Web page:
A founding father of the Reagan Revolution has put his John Hancock on a pro-pot report.
Milton Friedman leads a list of more than 500 economists from around the U.S. who today will publicly endorse a Harvard University economist’s report on the costs of marijuana prohibition and the potential revenue gains from the U.S. government instead legalizing it and taxing its sale. Ending prohibition enforcement would save $7.7 billion in combined state and federal spending, the report says, while taxation would yield up to $6.2 billion a year.
The report, “The Budgetary Implications of Marijuana Prohibition,” (available at www.prohibitioncosts.org) was written by Jeffrey A. Miron, a professor at Harvard , and largely paid for by the Marijuana Policy Project (MPP), a Washington, D.C., group advocating the review and liberalization of marijuana laws. …
“There is no logical basis for the prohibition of marijuana,” the economist says, “$7.7 billion is a lot of money, but that is one of the lesser evils. Our failure to successfully enforce these laws is responsible for the deaths of thousands of people in Colombia. I haven’t even included the harm to young people. It’s absolutely disgraceful to think of picking up a 22-year-old for smoking pot. More disgraceful is the denial of marijuana for medical purposes.”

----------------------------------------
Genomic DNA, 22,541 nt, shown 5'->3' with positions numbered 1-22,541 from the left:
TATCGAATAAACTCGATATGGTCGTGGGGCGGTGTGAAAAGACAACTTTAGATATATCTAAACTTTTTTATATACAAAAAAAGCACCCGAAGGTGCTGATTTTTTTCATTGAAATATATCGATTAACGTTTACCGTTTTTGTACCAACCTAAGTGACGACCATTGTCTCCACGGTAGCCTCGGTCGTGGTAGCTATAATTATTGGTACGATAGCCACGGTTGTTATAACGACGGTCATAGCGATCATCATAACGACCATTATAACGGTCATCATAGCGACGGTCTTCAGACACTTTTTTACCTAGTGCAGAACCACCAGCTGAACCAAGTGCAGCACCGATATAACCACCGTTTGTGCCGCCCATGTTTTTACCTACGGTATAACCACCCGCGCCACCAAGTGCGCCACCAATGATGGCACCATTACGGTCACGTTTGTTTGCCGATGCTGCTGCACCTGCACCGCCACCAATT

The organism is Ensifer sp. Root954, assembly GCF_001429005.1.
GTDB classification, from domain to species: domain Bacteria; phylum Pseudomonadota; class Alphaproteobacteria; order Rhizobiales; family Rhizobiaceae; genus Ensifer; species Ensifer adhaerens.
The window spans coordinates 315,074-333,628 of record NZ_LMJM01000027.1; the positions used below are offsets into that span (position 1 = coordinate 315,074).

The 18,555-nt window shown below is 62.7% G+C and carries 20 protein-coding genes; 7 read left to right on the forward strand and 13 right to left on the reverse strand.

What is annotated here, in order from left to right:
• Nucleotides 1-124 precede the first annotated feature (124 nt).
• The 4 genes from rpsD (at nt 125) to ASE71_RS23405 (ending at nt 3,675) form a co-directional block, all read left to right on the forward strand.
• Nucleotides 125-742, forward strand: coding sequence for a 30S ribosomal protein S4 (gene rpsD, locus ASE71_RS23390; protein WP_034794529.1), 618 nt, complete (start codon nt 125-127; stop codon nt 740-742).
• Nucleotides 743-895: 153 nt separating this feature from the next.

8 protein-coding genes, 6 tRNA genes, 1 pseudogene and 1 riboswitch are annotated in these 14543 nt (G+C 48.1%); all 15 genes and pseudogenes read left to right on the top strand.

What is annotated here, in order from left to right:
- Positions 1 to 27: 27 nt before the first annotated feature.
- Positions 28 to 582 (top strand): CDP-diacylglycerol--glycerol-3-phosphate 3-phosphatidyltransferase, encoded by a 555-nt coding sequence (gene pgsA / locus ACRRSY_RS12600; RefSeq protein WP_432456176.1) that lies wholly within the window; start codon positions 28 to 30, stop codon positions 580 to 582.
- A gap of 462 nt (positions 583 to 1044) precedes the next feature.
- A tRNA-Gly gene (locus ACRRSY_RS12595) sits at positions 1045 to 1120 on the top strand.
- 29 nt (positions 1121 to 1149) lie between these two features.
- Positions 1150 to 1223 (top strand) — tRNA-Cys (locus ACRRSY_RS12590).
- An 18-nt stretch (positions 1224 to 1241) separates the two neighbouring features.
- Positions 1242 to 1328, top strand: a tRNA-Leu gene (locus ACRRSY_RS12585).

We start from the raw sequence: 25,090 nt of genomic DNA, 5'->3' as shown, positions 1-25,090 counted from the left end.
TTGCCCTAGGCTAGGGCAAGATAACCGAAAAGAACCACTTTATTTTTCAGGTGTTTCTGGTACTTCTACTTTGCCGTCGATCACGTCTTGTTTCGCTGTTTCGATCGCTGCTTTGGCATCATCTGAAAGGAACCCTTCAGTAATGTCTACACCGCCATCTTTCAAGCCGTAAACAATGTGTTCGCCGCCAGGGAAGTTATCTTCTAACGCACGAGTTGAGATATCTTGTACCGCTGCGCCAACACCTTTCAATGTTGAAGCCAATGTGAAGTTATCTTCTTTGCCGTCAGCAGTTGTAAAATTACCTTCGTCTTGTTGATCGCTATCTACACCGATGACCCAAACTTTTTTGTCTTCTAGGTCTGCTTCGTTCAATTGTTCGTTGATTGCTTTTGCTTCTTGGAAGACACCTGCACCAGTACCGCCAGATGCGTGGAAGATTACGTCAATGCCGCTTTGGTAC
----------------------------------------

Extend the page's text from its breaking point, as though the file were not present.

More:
I wrote a term paper for an Econ II class decades ago that said the same thing. I got an A.
But does anyone think that this will really change anything?
The report will likely not sway all minds. The White House Office of Drug Control Policy recently published an analysis of marijuana incarceration that states that “most people in prison for marijuana are violent criminals, repeat offenders, traffickers or all of the above.”
I doubt that this will even set off any serious debate given the mindset of those driving the War on Drugs, but it should. Check out the War on Drugs Clock. It currently shows that over $21 billion has been spent so far this year and that over 300,000 people have been arrested on marijuana-related charges.